Response: Good idea. I may reshape the content to include the graph you're talking about but in the meantime, here it is:

    Separate global climate forcings relative to their 1880 values (GISS).
  3. Hot off the press from the Journal of Climate. Cloud data supports the higher end of the estimates of climate sensitivity :-/
  4. In the rediative forcing graph it shows "well-mixed greenhouse gases".  Is there a breakout of CO2, H2O, methane etc to show the relative importanct to the effect?

    and a related question, when we burn a fuel we get CO2 and H2O in a 3:4 ratio (typical). Since H2O is a more potent green house gas why all the hupla on CO2 and not the incresed H2O?


    [TD] Water vapor's concentration in the atmosphere is limited by temperature.  Putting more water vapor into the air than the air's temperature will support causes the excess water to drop out in about 10 days.  Therefore water vapor is a feedback to temperature increase, not a forcing.  See the rebuttal to the myth Water Vapor is the Most Powerful Greenhouse Gas.

  5. roosaw...  Here's the RF chart from IPCC AR5 that has them broken out...

  6. Reply to likeithot from here.

    Thank you for responding. Now what climate science actually states is that climate will respond to the net effect of all forcings. A huge amount of climate science also goes into understanding the internal variability that is inevitable when you unevenly heat an ocean-covered planet. Unfortunately, important processes (especially ENSO) for determining surface temperature defy predictive modelling. So, to quote the modellers - "climate models have no skill at decadal level prediction".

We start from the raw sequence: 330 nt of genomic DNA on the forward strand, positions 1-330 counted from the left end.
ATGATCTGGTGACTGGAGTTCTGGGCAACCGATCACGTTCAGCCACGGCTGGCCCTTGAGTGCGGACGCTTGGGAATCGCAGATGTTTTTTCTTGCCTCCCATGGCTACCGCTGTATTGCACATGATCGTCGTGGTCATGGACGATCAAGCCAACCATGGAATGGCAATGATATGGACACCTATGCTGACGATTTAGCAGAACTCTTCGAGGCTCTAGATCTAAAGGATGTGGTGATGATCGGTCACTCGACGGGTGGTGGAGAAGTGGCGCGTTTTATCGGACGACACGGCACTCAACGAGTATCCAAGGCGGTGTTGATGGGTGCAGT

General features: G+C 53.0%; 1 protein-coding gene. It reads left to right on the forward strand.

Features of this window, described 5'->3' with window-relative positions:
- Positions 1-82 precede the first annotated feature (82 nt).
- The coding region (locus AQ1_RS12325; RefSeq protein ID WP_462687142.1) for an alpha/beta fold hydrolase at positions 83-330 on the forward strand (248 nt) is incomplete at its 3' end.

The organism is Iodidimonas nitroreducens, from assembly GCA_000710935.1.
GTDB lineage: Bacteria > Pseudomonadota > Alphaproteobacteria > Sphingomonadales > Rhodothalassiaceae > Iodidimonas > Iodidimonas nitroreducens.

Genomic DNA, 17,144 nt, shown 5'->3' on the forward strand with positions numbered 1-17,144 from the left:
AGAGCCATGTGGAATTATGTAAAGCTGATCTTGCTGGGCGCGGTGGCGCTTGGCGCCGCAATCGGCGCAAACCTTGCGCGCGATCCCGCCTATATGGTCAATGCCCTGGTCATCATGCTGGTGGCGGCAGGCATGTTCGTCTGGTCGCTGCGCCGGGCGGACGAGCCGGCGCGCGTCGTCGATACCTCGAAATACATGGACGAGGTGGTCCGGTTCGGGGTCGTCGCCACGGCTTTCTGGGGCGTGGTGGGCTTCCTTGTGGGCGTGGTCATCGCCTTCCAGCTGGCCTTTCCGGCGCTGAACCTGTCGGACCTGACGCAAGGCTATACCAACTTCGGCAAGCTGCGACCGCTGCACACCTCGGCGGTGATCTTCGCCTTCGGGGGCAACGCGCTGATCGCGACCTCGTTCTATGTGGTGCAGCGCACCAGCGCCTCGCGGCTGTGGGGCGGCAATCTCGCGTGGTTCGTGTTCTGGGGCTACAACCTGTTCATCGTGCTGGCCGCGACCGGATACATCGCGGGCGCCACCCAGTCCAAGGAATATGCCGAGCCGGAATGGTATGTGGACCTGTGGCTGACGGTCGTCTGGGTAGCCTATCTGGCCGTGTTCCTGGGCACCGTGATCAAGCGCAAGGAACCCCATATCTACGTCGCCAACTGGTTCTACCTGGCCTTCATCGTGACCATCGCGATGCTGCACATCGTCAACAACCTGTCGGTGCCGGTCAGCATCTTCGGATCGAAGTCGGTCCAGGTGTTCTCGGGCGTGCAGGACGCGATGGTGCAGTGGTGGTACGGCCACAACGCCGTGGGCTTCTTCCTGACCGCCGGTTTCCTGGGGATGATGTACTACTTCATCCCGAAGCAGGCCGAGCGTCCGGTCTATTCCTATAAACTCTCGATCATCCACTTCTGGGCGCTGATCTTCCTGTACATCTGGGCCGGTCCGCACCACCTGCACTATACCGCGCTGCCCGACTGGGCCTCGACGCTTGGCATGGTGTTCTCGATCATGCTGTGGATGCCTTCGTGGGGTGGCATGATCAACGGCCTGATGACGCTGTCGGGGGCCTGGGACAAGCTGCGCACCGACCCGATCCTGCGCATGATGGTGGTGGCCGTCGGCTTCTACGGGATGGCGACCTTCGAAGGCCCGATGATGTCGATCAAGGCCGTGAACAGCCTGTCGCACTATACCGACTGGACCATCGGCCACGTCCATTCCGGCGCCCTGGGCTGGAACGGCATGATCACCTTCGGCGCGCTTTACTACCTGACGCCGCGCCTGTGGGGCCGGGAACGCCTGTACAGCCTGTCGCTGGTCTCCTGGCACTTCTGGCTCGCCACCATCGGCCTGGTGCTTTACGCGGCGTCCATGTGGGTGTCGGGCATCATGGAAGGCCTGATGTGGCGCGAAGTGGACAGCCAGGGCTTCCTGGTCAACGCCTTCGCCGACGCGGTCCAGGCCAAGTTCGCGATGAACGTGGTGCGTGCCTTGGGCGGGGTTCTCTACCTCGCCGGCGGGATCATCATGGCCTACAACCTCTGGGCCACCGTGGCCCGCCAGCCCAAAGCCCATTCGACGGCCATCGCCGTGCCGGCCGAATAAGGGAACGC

Given these constraints, and the multiple forcings at work in climate, what then do you think the data should like that would convince you that the attribution to CO2 is accurate?

    If you are stumped, then perhaps you should read the IPCC WG1 chapter on attribution to see the approaches that have been done so far.

    One very important consideration to think about is that while surface temperature has a very high degree of variability, you do expect total ocean heat content to vary a great deal less in response to a constant forcing.

    And as an aside, if you dont want to have your comment moderated, then try reading and complying with the comments policy. If you want to bluster with uninformed rhetoric, then there plenty of sites on the internet that will welcome your comments. If you want to discuss the science, then welcome, and please study what the science says so we can have an informed discussion.

  7. likeithot wrote: "...for me to "believe" in AGW there would have to be a clear correlation between the beginning of human CO2 emissions and evidence of warming."

    Um, there is a clear correlation between the beginning of human CO2 emissions and evidence of warming... so long as you are looking at the full picture.

    If you look at the five minutes after the first coal power plant went online, no you won't see any correlation. Nor is it clear for the first decade or two. However, look at CO2 levels and temperature levels for the first hundred years since the industrial revolution and there is a very clear correlation. Both have gone nearly straight up at rates faster than anything seen previously in century level resolution proxy data.

    Thus, this argument amounts to, 'I will cherry pick a time frame too short to see the correlation and then pretend it is not happening'.